It is understood that in order to get ahead in life, our kids need a college education. It seems, though, that the term “college education” is a loaded term. It means a certain level of knowledge attained. It means credentialing from a particular set of institutions. More than anything, though, it means status. It separates the haves from the have nots. It is a ticket that needs to be punched in order to have access to that “high-paying job,” or actually, an interview for that high paying job, or more accurately, the chance to be possibly interviewed for that high-paying job.
Those of us who have gone through the process ourselves owe it to our kids to make sure they get the same opportunities as we did. Looking at this, many parents are looking at the implications, financially and otherwise, for getting their kids prepared for college. There is an entire cottage industry dedicated to making sure kids have fine tuned resumes from their high school years, they’ve picked the right college, the right program, they’ve kept their grades up so maybe they will get a little help with tuition. But in the end, these students will be spending tens of thousands of dollars, and four or more years of their life for a piece of a paper which qualifies them to get an interview…maybe…with a potential employer.
But what does this piece of paper mean? Does it mean that they are actually prepared for the job? Does it mean that they have received the comprehensive, well-rounded, liberal education that they were promised? Possibly. There is mounting evidence that (statistically) this isn’t the case. Costs have been going up, and average income of college graduates (and basic competencies of college graduates) have been going down.
By now, many have heard of services called “MOOC”s (Massive Open Online Courses), which utilize online platforms to deliver courses to anyone, anywhere, for a fraction of the cost of a traditional four-year program. MOOCs are essentially to the higher education status quo what Uber is to the transportation status quo. They have come a long way over the last few years, and ironically, the most elite universities in the world are participating. The results from the courses and programs very often show a high level of rigor, and good evidence that the students completing the course have attained competence in the subject material.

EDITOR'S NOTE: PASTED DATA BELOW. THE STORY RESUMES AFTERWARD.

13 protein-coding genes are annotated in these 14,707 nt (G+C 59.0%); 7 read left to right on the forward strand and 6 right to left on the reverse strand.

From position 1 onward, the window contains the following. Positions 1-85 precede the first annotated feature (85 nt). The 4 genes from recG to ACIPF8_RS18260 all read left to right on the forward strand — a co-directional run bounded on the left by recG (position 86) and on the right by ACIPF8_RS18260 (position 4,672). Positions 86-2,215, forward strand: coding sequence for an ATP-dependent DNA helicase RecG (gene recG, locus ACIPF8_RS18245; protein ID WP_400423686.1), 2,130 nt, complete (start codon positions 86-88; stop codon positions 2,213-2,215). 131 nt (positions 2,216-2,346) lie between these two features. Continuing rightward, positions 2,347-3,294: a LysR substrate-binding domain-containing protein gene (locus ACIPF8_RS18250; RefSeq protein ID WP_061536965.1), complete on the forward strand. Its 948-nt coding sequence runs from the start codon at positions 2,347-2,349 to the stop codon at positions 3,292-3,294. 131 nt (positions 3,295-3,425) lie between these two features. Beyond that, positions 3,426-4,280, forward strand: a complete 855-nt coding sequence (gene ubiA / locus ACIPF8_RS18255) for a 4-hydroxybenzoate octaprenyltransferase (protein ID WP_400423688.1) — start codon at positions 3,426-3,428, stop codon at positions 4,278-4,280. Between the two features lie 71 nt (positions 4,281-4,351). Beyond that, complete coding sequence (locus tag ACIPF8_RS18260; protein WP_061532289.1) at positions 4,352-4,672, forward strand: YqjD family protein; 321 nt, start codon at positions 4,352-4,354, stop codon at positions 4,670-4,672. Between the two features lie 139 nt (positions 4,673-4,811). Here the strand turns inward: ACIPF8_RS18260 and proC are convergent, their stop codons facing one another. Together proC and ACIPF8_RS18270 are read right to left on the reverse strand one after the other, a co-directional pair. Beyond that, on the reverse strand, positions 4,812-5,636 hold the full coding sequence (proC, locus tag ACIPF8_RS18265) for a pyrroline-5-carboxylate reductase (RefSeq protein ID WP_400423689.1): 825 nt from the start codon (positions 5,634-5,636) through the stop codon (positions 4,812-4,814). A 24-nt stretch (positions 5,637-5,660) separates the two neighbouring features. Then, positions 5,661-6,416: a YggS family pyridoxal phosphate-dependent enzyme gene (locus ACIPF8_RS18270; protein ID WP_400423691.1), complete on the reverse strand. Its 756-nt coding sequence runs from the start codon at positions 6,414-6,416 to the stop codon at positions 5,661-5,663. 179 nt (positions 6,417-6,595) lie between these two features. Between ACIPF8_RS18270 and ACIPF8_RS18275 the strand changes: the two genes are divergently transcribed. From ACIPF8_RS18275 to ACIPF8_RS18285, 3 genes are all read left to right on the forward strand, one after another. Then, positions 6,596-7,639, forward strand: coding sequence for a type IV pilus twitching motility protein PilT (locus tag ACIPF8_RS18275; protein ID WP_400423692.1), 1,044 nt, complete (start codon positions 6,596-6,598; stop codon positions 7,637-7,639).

The challenge here, of course, is that employers have been conditioned through a different set of computer algorithms. Namely those which filter out anyone without a “bachelor’s degree.” For two reasons, it’s valuable to consider this challenge as not insurmountable.
First, most of us are familiar with the fact that the best jobs are rarely attained through being tossed in the ring with dozens or hundreds of other candidates with the same resumes from the same set of schools; rather they are based on good networking, and hard work getting the right opportunities to get in front of the right people.
Second, it is only a matter of time before forward-thinking employers begin to reap the results of hiring based on competency, and not simply pedigree. Employers are not dumb. Once they begin to see that they can get a more accurate picture of a potential employee’s qualifications with a set of job-relevant certificates than a Bachelor’s and a GPA, then things will begin to shift. There is already healthy indication that some employers — especially tech-related employers, of course — are looking seriously at candidates with MOOC-based educations. It should not be surprising that “disruptive” technology companies, not too seldom created by geniuses out of a garage who may or may not have finished college, would begin to look at a disruptive education option as a reasonable improvement on lining up a bunch of college graduates with the same degrees.
There could be another, long-term challenge, though. MOOCs are not exactly new. Over the last few years, MOOCs have been largely buttressed by the fact that the most elite universities, including the Ivy League, are aggressively participating. This makes MOOCs’ successes somewhat dependent on the institutions they are actually geared to disrupt.
The main thing to know is that there are options. Do your own research. If your student is on a good path to a university, and you’re comfortable with the path they’re taking, and your budget can handle it, then you may prefer the traditional campus approach. But given the sky-rocketing costs, and the fact that few of us end up doing what we went to college pursuing, it would behoove anyone to take a good look at this technology and explore the options within it.